They help you have good posture, carry babies, and nudge car doors closed when your hands are full. Your hips are the unsung heroes of your body. Keep them healthy throughout adulthood and they’ll be a powerhouse of flexibility and strength; let them weaken or tighten and they could suffer from pain, injury and immobility.
According to the American Academy of Orthopaedic Surgeons, there will be an estimated 650,000 hip fractures annually by the year 2050. These breaks in the upper thigh bone are more prevalent in women, with women having two to three times as many hip fractures as men. Most of these hip fractures occur in people older than 50, however, a hip fracture can happen to anyone. Developing good habits today may help you lower your risk of future hip injuries.
Keep your bones strong
While major blows to the hip (from car accidents or falls) contribute to hip fractures, weakened bones may make the hip more susceptible to breaking, even from less severe incidences.
Osteoporosis is one of the most well-known risk factors for hip fractures. As we age, our risk for thinning bones increases. In particular, women are more likely to lose bone density in the years following menopause. Keeping your bones strong now may help you reduce your risk of thin or broken bones in the future.
Exercise. Because bones are living, growing tissue, some exercises can actually help your bones strengthen by growing more cells. Strength training, weight-bearing exercises and high-impact aerobic activity (such as squats, running and aerobic dance) help keep bones strong.
Nutrition. Calcium is extremely important in bone health, and diet is essential since our bodies do not produce calcium. Low-fat and non-fat milk, yogurt and cheese are good sources of calcium. Food with vitamin D—including some juices, fruits, vegetables, and fish—help your body absorb and use calcium.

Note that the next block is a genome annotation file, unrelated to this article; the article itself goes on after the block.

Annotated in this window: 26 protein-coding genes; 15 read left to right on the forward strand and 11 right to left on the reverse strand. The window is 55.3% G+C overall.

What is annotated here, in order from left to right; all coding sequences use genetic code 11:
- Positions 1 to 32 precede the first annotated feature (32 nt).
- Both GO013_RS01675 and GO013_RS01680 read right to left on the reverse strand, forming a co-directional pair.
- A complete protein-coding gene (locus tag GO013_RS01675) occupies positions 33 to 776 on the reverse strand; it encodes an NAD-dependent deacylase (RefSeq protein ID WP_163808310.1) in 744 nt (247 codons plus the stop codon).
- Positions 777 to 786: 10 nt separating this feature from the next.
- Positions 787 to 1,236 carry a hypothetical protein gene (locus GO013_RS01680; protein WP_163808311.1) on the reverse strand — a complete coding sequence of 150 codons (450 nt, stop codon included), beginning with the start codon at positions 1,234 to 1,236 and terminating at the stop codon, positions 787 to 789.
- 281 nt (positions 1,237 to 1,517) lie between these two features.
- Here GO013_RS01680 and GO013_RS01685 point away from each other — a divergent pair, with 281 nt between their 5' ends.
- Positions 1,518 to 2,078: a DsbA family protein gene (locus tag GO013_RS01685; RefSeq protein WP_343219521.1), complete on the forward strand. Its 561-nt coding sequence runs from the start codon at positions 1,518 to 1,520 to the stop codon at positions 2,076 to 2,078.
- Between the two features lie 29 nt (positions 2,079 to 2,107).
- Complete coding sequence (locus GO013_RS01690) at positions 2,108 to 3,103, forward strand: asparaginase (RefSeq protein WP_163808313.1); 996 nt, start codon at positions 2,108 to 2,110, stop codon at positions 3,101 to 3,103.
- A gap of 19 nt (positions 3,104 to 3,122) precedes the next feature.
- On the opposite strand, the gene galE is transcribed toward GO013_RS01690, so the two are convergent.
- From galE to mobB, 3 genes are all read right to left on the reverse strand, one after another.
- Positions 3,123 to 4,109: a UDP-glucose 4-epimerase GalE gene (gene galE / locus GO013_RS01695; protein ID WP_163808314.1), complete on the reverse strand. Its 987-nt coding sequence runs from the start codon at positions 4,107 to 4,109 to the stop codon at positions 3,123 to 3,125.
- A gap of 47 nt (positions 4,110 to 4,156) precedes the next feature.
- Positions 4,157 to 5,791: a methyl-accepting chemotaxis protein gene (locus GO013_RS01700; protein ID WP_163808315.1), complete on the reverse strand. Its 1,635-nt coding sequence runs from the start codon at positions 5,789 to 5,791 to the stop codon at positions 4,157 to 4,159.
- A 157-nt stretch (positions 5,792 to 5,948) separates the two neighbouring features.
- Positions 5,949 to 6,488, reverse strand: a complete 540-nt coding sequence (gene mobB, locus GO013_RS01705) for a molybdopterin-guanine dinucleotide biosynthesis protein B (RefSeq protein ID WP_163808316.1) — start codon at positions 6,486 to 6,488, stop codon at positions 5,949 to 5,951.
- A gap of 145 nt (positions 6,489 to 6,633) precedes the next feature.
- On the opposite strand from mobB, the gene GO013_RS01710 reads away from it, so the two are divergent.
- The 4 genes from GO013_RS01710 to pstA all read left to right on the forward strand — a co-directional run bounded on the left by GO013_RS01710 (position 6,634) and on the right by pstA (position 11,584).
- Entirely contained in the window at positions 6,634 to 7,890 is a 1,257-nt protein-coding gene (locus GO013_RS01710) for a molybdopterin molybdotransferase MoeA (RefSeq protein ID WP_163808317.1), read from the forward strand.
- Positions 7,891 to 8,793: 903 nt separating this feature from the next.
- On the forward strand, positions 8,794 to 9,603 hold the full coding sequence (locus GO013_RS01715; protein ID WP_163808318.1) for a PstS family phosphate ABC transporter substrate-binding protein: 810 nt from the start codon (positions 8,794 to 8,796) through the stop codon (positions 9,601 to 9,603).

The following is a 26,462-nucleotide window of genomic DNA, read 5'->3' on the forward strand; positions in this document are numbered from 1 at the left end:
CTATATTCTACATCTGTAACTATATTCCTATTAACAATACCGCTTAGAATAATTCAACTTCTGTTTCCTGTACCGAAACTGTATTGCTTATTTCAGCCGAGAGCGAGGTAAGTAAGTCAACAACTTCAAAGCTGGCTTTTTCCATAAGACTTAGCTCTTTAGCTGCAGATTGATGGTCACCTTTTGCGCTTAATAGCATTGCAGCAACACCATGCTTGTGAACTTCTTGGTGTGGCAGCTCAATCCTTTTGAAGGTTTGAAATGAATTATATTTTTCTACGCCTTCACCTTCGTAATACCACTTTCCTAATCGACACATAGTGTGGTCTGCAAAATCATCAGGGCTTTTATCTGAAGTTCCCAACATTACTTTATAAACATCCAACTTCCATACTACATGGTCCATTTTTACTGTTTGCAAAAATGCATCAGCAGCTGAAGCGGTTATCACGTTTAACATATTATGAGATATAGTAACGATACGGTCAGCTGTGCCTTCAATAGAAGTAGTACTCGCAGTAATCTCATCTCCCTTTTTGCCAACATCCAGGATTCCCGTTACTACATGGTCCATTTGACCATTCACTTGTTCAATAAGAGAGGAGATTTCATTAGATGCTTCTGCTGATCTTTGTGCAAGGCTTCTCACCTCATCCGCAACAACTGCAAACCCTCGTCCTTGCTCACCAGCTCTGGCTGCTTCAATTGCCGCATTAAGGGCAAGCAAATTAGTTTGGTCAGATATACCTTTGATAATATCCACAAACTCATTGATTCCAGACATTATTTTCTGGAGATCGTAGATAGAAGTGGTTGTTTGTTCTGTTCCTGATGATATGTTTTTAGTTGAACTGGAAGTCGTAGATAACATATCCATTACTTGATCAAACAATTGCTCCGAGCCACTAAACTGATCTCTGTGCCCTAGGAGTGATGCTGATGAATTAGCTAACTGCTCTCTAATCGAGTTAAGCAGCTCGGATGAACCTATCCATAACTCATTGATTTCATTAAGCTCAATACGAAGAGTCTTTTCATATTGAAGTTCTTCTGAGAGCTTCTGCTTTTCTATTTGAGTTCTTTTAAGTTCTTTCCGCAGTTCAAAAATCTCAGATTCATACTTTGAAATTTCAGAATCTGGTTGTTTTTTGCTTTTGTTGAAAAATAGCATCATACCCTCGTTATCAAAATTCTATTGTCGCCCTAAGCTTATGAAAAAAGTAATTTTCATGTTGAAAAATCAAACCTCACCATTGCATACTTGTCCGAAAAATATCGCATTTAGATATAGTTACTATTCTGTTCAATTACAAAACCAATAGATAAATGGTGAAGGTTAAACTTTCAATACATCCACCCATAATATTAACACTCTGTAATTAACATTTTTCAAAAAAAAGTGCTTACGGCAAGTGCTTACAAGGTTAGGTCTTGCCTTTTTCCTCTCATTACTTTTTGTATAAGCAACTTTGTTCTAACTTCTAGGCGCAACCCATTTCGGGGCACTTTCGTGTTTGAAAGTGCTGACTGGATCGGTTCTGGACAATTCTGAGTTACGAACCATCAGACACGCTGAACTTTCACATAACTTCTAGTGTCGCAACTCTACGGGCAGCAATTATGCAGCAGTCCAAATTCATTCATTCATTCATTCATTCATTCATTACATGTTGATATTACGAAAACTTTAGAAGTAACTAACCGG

Alcohol and smoking. Consuming moderate to large amounts of alcohol and smoking may interfere with your body’s ability to build bone. This contributes to an increased risk of bone thinning and possibly hip fractures.
Keep your joints fluid
Osteoarthritis is also a major contributor to hip fractures. This common form of arthritis is from “wear and tear” at the joints, which can cause pain, swelling and reduced motion. Symptoms for osteoarthritis can appear as early as age 40, but you may lower your risk or slow its progression with some lifestyle changes.
Obesity. Osteoarthritis most commonly affects weight-bearing joints, such as the hips and knees. Weight control plays an important role in hip health because it lessens the amount of weight placed on the hip joints. Talk with your doctor about achieving or maintaining a weight that’s healthy for you.
Exercise. Regular physical activity helps keep your joints flexible while increasing the strength of the muscles that support your bones and joints. Be sure to protect your joints during exercise to avoid joint injury—wear appropriate protective gear and maintain proper form at all times.
Injury and repetitive stress. People who have injured a joint in the past or frequently put undue stress on a joint may increase their risk for osteoarthritis in that joint. Talk with your doctor about past injuries or activities that may be risk factors.
Stretch and strengthen
Our hip muscles and joints are constantly being used, even when we don’t realize it. Long bouts of sitting can cause tight muscles and stiff joints, and many daily activities depend on the strength of our body’s core. Hip stretches and exercises may help loosen and strengthen the muscles that support this important part of the body, reducing your risk of injury.
While hip injury and fractures are most common among the elderly, building a strong foundation begins today. Talk with your doctor about your bone and joint health. Help strengthen and protect the hips that work hard to support you.